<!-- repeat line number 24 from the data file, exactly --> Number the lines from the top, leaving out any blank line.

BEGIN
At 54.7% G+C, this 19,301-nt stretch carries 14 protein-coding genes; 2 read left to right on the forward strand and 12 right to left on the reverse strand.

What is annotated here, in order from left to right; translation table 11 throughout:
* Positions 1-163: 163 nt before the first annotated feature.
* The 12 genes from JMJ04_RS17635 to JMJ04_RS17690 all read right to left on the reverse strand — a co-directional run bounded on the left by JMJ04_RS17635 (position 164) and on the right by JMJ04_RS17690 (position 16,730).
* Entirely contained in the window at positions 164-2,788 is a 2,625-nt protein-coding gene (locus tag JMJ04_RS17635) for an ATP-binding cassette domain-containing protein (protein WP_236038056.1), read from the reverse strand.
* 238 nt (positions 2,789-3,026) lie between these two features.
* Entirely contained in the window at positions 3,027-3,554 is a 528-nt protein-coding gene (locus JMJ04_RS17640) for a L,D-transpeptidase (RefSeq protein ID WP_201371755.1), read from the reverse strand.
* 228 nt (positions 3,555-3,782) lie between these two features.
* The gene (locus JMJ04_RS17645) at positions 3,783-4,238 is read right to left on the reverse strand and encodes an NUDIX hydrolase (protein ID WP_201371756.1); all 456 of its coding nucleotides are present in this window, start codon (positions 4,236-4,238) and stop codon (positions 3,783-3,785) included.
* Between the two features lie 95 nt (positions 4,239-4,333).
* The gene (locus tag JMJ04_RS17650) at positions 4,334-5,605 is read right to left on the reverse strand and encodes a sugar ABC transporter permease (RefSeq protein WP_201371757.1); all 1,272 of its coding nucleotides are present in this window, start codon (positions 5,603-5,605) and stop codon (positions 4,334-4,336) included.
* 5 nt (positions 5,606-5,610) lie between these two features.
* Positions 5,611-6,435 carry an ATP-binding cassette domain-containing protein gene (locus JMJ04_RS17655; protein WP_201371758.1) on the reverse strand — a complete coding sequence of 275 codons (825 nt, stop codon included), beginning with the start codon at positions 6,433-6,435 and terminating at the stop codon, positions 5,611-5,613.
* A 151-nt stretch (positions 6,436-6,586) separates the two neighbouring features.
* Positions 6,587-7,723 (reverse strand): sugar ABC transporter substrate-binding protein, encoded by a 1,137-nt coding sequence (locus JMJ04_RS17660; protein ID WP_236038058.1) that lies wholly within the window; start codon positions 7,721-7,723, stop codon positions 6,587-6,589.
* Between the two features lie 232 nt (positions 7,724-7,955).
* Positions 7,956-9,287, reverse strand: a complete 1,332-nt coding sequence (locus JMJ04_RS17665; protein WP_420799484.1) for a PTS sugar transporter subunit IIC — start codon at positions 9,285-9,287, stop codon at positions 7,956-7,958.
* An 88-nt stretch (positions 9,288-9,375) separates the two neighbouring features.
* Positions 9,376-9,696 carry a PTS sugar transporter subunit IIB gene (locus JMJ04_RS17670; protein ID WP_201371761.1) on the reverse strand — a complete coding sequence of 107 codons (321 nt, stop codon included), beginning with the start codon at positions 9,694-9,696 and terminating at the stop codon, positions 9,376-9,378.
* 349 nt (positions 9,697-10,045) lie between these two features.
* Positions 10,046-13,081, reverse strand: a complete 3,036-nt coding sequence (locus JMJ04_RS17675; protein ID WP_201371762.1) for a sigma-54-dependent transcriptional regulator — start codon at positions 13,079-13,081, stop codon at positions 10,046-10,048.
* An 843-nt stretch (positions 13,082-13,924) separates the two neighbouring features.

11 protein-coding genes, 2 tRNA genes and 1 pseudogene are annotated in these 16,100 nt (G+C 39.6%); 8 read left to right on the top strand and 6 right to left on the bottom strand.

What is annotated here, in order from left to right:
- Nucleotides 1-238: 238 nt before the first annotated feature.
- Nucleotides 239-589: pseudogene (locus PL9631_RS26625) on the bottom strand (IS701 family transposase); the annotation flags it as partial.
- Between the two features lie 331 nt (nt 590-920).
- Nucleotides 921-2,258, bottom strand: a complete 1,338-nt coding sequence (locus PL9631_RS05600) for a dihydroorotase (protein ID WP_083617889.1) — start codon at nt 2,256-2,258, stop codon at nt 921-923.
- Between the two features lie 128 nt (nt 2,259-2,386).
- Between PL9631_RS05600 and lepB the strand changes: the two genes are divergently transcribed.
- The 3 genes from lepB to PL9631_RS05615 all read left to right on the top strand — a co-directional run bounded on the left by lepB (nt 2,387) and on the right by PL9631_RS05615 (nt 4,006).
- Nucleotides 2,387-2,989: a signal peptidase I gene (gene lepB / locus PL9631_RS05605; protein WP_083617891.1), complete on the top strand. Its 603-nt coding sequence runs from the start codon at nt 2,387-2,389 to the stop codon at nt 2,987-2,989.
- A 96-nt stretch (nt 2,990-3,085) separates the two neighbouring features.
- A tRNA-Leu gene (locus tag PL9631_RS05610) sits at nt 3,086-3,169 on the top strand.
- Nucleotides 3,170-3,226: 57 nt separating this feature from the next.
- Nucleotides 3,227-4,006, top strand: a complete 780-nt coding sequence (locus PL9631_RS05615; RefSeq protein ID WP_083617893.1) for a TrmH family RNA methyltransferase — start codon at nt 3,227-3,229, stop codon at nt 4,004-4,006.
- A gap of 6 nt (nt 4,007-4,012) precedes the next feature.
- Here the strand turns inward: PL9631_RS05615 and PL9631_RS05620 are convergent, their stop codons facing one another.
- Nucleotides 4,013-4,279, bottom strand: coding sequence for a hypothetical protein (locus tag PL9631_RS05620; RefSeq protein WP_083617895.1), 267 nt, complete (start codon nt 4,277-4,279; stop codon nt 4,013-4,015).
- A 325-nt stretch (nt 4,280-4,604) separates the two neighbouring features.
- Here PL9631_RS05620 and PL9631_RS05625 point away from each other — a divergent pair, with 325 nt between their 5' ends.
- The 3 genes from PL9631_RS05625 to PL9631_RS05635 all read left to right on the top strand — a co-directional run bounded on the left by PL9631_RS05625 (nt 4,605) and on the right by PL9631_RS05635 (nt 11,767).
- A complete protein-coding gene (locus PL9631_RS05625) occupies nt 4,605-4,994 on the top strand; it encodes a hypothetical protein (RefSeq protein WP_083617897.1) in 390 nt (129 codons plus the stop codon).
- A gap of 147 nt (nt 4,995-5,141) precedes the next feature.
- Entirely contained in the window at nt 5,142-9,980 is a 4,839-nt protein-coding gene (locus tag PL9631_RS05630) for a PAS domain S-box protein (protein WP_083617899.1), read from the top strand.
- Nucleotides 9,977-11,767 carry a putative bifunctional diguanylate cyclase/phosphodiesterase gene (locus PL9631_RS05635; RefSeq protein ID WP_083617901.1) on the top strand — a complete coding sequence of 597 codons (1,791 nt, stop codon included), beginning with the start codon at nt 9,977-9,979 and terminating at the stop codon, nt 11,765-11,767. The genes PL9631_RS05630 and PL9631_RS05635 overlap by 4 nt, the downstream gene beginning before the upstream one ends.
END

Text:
What is annotated here, in order from left to right: